However, Conservative hopes that updated boundaries would yield them 10 or more seats are likely to be misplaced. While it is likely the Conservatives will win all of the newly created constituencies outside London, which would gain them 14 seats, a significant number of currently Conservative constituencies are also likely to be abolished; and the creation of new Conservative seats in the commuter belt will have unpredictable knock-on effects on other seats, which might become more competitive as a result.

In Wales, for example, the average electorate in Conservative-held constituencies in Wales is just 57000 – well below the UK average of 73000. The extent of the changes needed in Wales means both major parties can expect to lose a handful of seats – though the precise split will be driven by decisions of the Boundary Commission.

It could also pose trouble for a number of the Conservatives representing the former Red Wall. In the English seats the Conservatives gained in 2019, the average number of voters is 70,652, compared to 73,546 in Labour-held seats and 76,138 in the other Conservative seats. All else being equal, the new Conservative intake are the most likely MPs in England to find their constituencies abolished or substantially altered.

Overall, CCHQ will be happier than Labour HQ when these changes are made, but up to a dozen Conservative MPs may need to relocate if they want to stay in Parliament. That could cause some internal dissent, but the change in the law to remove the need for parliamentary approval of new boundaries reduces their capacity to stand in the way of these changes.

Madano wins PRCA Public Affairs Award for NIA ‘Rediscover Nuclear’ campaign

Madano wins PRCA Public Affairs Award for NIA ‘Rediscover Nuclear’ campaign

Madano has won the Social Media Campaign of the Year Award at the PRCA Public Affairs Awards for its work on the Nuclear Industry Association’s ‘Rediscover Nuclear’ campaign.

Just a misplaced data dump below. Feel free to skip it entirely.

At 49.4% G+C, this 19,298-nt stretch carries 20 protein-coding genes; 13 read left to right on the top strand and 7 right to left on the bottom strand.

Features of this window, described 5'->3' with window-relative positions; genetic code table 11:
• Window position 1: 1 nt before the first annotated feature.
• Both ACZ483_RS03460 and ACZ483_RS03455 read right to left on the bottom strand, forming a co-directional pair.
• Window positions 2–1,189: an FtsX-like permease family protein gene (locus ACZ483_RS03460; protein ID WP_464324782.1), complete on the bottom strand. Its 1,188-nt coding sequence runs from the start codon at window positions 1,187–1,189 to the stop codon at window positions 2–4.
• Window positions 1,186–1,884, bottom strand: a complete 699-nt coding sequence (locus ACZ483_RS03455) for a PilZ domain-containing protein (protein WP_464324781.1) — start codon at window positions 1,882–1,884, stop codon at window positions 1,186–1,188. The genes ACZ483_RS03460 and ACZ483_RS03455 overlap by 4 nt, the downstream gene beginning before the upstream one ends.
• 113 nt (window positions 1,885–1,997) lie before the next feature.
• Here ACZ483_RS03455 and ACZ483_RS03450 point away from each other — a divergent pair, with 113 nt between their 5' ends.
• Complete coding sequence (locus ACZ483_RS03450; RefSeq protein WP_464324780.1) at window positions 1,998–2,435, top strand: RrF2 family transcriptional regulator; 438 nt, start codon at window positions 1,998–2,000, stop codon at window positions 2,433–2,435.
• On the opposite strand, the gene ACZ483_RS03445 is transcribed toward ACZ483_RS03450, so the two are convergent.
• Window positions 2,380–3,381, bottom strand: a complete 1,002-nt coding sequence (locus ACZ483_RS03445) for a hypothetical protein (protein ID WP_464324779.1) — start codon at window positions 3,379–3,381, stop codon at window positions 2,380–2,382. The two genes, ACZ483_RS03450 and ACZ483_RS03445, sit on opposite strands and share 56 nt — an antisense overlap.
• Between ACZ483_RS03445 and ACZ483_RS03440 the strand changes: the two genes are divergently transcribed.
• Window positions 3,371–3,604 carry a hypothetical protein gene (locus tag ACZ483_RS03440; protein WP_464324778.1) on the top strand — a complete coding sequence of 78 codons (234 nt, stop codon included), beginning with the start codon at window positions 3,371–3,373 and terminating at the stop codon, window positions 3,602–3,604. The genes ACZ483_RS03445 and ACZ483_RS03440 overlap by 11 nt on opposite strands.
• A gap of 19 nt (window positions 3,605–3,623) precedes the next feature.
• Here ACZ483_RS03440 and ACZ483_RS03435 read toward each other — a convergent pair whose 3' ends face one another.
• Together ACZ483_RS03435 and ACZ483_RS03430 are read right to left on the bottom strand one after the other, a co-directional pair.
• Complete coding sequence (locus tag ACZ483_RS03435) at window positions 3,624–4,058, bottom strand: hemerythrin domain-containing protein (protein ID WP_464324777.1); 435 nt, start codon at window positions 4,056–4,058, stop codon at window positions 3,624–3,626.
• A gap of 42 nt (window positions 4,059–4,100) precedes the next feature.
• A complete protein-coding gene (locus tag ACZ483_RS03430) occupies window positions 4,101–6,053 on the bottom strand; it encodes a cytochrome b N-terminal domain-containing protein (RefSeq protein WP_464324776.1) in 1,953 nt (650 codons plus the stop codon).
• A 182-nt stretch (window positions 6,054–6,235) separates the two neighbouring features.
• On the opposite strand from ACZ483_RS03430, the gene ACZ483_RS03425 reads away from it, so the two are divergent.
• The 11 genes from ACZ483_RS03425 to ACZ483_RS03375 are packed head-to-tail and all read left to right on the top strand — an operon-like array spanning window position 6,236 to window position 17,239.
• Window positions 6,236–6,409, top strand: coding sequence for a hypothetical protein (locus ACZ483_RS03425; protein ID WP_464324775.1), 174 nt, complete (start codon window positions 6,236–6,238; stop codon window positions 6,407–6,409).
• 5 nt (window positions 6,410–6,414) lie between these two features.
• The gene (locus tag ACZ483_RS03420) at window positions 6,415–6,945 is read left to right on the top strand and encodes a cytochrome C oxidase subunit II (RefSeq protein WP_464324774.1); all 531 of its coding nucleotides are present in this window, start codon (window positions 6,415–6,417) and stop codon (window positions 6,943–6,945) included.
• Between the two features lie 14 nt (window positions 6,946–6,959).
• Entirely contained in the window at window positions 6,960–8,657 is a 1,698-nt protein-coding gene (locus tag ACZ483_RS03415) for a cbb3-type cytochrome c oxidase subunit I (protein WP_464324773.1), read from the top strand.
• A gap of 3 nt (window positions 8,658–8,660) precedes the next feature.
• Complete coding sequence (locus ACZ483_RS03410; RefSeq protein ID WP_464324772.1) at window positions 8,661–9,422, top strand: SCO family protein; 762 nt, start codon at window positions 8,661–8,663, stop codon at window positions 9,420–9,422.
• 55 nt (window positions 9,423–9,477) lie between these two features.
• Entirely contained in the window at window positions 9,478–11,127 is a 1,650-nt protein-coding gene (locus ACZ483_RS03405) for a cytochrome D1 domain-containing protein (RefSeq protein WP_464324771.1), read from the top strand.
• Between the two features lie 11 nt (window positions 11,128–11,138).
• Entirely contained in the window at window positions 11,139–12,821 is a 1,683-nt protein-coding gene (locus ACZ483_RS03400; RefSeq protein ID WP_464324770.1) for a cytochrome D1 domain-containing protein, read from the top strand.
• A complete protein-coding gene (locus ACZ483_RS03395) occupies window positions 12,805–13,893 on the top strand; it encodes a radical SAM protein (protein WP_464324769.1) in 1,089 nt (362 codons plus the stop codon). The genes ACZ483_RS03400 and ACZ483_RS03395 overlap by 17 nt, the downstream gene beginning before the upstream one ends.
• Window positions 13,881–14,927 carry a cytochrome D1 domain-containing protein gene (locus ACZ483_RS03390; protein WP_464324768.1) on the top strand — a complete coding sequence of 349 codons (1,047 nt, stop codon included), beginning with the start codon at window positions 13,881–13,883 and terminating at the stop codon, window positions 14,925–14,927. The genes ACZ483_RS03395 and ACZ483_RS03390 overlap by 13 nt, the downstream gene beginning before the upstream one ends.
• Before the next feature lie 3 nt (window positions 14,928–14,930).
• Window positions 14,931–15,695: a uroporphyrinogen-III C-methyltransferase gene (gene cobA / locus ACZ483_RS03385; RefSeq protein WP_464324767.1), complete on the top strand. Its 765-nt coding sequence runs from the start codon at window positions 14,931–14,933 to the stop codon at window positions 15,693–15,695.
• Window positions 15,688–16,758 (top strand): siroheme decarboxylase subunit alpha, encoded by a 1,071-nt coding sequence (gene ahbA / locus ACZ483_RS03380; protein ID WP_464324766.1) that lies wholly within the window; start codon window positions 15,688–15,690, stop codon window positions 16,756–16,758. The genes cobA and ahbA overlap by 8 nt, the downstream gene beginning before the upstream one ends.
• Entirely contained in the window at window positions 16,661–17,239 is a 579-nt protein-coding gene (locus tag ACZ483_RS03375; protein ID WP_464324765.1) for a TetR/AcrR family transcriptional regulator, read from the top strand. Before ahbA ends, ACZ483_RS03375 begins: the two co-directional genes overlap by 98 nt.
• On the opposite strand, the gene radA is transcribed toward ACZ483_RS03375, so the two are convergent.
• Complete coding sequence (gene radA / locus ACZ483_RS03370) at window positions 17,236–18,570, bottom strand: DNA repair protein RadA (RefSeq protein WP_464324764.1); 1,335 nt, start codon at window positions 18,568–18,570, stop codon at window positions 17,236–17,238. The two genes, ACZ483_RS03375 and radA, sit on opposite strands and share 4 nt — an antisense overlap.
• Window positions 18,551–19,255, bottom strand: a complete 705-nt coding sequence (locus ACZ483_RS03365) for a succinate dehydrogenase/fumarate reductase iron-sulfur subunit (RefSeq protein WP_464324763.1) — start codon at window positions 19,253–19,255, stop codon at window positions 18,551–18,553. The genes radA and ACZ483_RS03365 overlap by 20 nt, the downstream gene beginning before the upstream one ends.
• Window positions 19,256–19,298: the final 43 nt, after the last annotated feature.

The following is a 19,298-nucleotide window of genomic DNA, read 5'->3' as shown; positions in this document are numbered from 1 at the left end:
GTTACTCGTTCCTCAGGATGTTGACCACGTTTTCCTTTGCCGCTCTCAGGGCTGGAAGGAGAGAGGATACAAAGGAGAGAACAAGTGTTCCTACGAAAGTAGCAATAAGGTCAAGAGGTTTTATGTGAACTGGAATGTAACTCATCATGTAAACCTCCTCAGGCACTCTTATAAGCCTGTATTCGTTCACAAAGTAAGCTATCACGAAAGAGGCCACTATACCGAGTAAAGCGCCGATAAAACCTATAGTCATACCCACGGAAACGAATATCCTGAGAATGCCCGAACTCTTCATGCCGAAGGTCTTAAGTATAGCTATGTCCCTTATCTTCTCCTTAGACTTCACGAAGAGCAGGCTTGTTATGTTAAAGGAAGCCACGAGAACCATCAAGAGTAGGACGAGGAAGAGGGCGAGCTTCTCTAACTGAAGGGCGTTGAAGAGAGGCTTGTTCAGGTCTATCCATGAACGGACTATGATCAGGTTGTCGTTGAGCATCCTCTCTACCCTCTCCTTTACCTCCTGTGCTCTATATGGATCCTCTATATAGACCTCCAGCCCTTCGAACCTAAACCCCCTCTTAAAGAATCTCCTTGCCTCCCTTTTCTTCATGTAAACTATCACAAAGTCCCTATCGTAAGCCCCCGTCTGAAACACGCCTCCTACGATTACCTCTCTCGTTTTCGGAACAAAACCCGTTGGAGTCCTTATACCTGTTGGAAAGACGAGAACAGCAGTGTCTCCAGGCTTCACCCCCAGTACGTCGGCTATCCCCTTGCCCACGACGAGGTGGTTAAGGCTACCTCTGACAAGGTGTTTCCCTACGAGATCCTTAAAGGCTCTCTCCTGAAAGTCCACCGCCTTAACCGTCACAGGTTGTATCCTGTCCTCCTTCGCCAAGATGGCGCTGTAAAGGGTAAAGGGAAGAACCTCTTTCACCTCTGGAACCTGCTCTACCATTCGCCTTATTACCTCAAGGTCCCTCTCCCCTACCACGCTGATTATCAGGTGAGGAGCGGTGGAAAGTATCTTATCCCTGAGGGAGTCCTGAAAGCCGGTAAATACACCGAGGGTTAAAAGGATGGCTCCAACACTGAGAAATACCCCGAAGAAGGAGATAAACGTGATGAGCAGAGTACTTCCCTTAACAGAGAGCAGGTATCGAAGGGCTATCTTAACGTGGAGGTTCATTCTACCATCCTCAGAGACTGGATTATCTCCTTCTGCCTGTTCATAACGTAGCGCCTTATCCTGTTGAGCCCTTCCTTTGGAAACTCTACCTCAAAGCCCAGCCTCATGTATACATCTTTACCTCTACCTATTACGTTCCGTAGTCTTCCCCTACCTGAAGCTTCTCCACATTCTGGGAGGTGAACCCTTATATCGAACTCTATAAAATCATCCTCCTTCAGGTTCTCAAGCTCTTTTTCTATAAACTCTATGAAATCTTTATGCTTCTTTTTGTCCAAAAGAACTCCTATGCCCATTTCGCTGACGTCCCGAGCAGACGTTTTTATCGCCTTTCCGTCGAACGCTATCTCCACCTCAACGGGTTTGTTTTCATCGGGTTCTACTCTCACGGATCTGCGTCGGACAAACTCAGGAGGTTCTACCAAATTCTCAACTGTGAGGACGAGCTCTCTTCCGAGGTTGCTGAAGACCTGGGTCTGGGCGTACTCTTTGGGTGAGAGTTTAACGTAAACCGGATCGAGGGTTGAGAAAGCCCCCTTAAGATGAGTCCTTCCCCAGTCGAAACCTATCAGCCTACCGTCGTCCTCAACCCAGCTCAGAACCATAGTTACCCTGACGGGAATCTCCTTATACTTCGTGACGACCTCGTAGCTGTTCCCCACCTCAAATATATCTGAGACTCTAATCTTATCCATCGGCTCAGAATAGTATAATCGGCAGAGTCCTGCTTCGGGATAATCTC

The campaign reappraised the nuclear industry in light of its ability to create longterm employment, provide a low-carbon source of energy to complement renewables and deliver stable power from within the UK. 

The PRCA described the win as an “incredible achievement in a super tough field. 

To see the campaign in action, please visit the NIA website. 

A five-point plan to unleash “build back greener”

A five-point plan to unleash “build back greener”

We hope that the Prime Minister uses his forthcoming 10-point plan to demonstrate clear ambition on, and pathways to, the various existing and future low-carbon technologies that will need to be developed, deployed and scaled in the 2020s. This decade will prove critical in the fight against climate change and should be defined by UK leadership, thanks to the country’s Presidency of COP26.

A detailed 10-point plan, however, may prove unwieldy in both policy development and delivery, as well as difficult to communicate to audiences. We believe that actions and inclusive messaging around fewer, more realistic policies are essential to ensuring the buy-in and cooperation of the public, alongside industry and government departments.

We have therefore produced a five-point plan to highlight those vital policy measures and technologies that can be swiftly unleashed by government in what is likely to be a short decade, as the UK seeks to up the tempo on cracking the net-zero puzzle.

1. By 2021, the Government should publish a public-facing net-zero roadmap for the UK, and a supporting communications programme, alongside the net-zero strategy.

Madano Analysis: With the UK holding the COP26 Presidency, the Prime Minister and the government can build a climate change-focused legacy and demonstrate global leadership. Combined with a net-zero strategy, a public-facing roadmap and communications programme needs to be developed. This will outline the leadership that government is taking to equitably tackle climate change and how the public will need to modify its behaviour for the country to reach net zero by 2050. This roadmap could feed into the government’s ‘levelling up’ agenda by outlining clear guidance and investment.

The UK requires an ambitious framework that outlines the policies and fiscal/regulatory levers that will be used to develop and scale low-carbon technologies by 2030. The forthcoming net-zero strategy should be published in early 2021 and demonstrate the benefits of low-carbon technologies to the regions, deliver the confidence required by industry and give government departments the framework needed to consult on interlinked policies.

2. The Government should unleash the offshore wind and solar sectors in the 2020s by removing artificial targets and current regulatory constraints imposed by the nationally significant infrastructure projects (NSIP) process.